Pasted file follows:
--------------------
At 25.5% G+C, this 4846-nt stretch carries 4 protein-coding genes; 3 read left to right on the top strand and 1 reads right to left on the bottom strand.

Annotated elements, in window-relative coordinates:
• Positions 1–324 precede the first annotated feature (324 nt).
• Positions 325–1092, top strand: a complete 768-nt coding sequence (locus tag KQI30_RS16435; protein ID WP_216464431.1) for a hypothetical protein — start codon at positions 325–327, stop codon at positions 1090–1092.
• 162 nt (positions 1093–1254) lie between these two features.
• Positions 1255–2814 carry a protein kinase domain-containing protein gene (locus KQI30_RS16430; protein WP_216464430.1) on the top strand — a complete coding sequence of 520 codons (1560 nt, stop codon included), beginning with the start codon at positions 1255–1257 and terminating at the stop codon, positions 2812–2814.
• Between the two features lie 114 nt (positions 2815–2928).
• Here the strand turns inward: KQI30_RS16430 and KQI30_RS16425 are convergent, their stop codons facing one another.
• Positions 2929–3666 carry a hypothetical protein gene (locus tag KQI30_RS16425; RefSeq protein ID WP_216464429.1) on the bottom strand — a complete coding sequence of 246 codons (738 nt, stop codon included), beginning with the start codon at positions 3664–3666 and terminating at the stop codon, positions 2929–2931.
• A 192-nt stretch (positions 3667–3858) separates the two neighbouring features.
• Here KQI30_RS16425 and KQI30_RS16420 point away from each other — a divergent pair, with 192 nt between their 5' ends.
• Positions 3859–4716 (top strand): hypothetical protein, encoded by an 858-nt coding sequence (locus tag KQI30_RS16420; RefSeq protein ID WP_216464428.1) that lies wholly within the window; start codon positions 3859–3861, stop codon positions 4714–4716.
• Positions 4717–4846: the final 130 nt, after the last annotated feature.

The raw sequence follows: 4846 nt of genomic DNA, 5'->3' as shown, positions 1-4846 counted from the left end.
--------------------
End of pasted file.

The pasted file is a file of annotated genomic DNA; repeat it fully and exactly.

At 25.5% G+C, this 4846-nt stretch carries 4 protein-coding genes; 3 read left to right on the top strand and 1 reads right to left on the bottom strand.

Annotated elements, in window-relative coordinates:
• Positions 1–324 precede the first annotated feature (324 nt).
• Positions 325–1092, top strand: a complete 768-nt coding sequence (locus tag KQI30_RS16435; protein ID WP_216464431.1) for a hypothetical protein — start codon at positions 325–327, stop codon at positions 1090–1092.
• 162 nt (positions 1093–1254) lie between these two features.
• Positions 1255–2814 carry a protein kinase domain-containing protein gene (locus KQI30_RS16430; protein WP_216464430.1) on the top strand — a complete coding sequence of 520 codons (1560 nt, stop codon included), beginning with the start codon at positions 1255–1257 and terminating at the stop codon, positions 2812–2814.
• Between the two features lie 114 nt (positions 2815–2928).
• Here the strand turns inward: KQI30_RS16430 and KQI30_RS16425 are convergent, their stop codons facing one another.
• Positions 2929–3666 carry a hypothetical protein gene (locus tag KQI30_RS16425; RefSeq protein ID WP_216464429.1) on the bottom strand — a complete coding sequence of 246 codons (738 nt, stop codon included), beginning with the start codon at positions 3664–3666 and terminating at the stop codon, positions 2929–2931.
• A 192-nt stretch (positions 3667–3858) separates the two neighbouring features.
• Here KQI30_RS16425 and KQI30_RS16420 point away from each other — a divergent pair, with 192 nt between their 5' ends.
• Positions 3859–4716 (top strand): hypothetical protein, encoded by an 858-nt coding sequence (locus tag KQI30_RS16420; RefSeq protein ID WP_216464428.1) that lies wholly within the window; start codon positions 3859–3861, stop codon positions 4714–4716.
• Positions 4717–4846: the final 130 nt, after the last annotated feature.

The raw sequence follows: 4846 nt of genomic DNA, 5'->3' as shown, positions 1-4846 counted from the left end.